IN a groundbreaking effort to counter vaccine misinformation, a free, evidence-based game, 'Cranky Uncle Vaccine', is now available as a mobile app in Tanzania.
The game, created by developers at GoodBeast, equips players with the skills to identify misinformation while building their knowledge of vaccine safety, efficacy and importance along the way.
"In a world overflowing with misinformation, the true vaccine is knowledge; and the tools to discern it are more crucial now than ever before," says Awet Araya, Social and Behaviour Change Manager, UNICEF Tanzania.
'Cranky Uncle Vaccine' was developed as a collaborative effort by UNICEF, in partnership with the Sabin Vaccine Institute; Irimi, a public health behavioural design company; and the Senior Research Fellow Dr John Cook of the Melbourne Centre for Behaviour Change at the University of Melbourne.
Dr Cook developed the original 'Cranky Uncle' game using cartoons, humour and critical thinking to expose the misleading techniques of science denial to build public resilience against misinformation.
The idea of a vaccine version of the game was conceived early in the pandemic by Dr Angus Thomson, Senior Social Scientist at Irimi and Cook when writing UNICEF's Vaccine Misinformation Management Field Guide. UNICEF and Sabin joined the collaboration to develop the game and assisted with tailoring, developing, and testing the game's resonance and relevance to local culture and traditions.
Regional, multi-lingual versions of the game were co-designed in East and West Africa and South Asia, later evolving into country-specific adaptations for Tanzania.
"Games and humour are perfect allies for tackling vaccine misinformation," says Cook.
"They are interactive, engaging, and can be scaled up to reach enough people to make a difference in building resilience against misinformation."
'Cranky Uncle Vaccine' centres around a character called 'Cranky Uncle' (an archetypal science-denying individual) who insists he knows better than the world's scientists, and a health worker who shares factual information on the safety, efficacy, and importance of vaccines.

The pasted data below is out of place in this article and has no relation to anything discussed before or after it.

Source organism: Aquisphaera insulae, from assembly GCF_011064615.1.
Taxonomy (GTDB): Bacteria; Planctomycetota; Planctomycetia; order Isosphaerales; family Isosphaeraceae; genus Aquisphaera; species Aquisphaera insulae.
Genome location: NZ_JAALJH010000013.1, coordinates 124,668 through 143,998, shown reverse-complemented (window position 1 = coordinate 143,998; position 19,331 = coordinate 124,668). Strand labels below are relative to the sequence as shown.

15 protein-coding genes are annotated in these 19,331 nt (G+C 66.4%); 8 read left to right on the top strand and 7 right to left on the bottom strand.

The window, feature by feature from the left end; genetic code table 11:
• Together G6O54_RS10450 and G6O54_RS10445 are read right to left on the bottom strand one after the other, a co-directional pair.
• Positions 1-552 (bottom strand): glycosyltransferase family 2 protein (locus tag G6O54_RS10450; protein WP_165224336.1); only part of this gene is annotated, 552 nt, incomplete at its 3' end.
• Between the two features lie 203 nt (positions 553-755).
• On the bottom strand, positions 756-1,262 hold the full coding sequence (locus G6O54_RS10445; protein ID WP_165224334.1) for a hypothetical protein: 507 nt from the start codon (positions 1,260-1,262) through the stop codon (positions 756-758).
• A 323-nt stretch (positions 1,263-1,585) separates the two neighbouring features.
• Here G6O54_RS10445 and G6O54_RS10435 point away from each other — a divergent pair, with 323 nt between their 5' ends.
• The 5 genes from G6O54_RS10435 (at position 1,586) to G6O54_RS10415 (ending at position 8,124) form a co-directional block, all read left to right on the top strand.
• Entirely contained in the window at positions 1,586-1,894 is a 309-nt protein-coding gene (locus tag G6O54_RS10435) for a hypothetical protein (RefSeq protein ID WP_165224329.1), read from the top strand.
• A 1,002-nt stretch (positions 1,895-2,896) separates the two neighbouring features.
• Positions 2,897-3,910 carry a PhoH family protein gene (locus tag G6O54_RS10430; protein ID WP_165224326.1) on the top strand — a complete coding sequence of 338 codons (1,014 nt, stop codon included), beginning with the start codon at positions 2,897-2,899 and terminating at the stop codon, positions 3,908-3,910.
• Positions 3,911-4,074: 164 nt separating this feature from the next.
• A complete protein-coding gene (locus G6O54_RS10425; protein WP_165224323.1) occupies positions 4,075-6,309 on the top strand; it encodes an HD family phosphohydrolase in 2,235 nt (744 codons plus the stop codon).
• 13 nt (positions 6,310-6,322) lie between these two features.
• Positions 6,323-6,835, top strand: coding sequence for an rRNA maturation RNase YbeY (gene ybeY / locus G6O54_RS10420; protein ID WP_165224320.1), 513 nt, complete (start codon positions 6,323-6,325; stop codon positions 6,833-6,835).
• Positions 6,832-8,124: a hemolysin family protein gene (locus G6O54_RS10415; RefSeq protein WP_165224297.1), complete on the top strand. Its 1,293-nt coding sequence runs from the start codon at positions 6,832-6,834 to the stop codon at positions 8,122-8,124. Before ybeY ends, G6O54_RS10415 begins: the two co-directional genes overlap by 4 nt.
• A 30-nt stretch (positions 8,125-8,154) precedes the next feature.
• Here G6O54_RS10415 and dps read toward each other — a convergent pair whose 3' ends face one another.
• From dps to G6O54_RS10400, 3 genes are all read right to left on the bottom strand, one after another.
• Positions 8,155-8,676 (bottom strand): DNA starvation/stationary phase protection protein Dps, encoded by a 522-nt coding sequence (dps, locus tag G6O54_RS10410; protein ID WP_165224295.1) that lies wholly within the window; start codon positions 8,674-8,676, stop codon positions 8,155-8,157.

Throughout the game players are mentored by the Cranky Uncle character, who teaches them different misinformation techniques ('tricks') that he uses to mislead people about vaccines.
"The game is evidence based, starting with the literature review conducted which identified and classified the top 10 fallacies used globally to push vaccine misinformation," says Dr Kate Hopkins, Director of Research in Sabin's Vaccine Acceptance and Demand Initiative.
The team worked with end users-young people, community health workers and parents/caregivers-to discuss and localise the script and characters to their context and ensure that the final content is culturally relevant.
A pre- and post-game play survey was administered as part of the pilot studies. "This exciting programme is about taking the initiative and getting out ahead of this challenge, rather than always being on the back foot.
We want to vaccinate people against vaccine misinformation," says UNICEF's Surani Abeyesekera who specialises in Social, and Behaviour Change with the Immunisation Section in New York, HQ.
Results have shown that 'Cranky Uncle Vaccine' is effective in helping users discern vaccine-related misinformation from vaccination facts.
A global dashboard, engineered by GoodBeast (who also developed the mobile app) and supported by UNICEF, tracks data analytics. 'Cranky Uncle Vaccine' which also rolled out in Ghana, is being tested in other countries including Rwanda and Pakistan for roll out in 2024, and will be scaled programmatically, embedded in the ongoing immunisation activities of local UNICEF offices, Ministries of Health, and community-based organisations.
It is available in multiple languages (French, Kinyarwanda, Kiswahili, etc.). To ensure equitable access and to narrow the digital divide, the game is also being optimised for low-bandwidth devices (not only as a smart phone application).
Apart from the WhatsApp chatbot and a voice based platform, the game can be accessed on the Internet of Good Things [IoGT] and as an offline print version.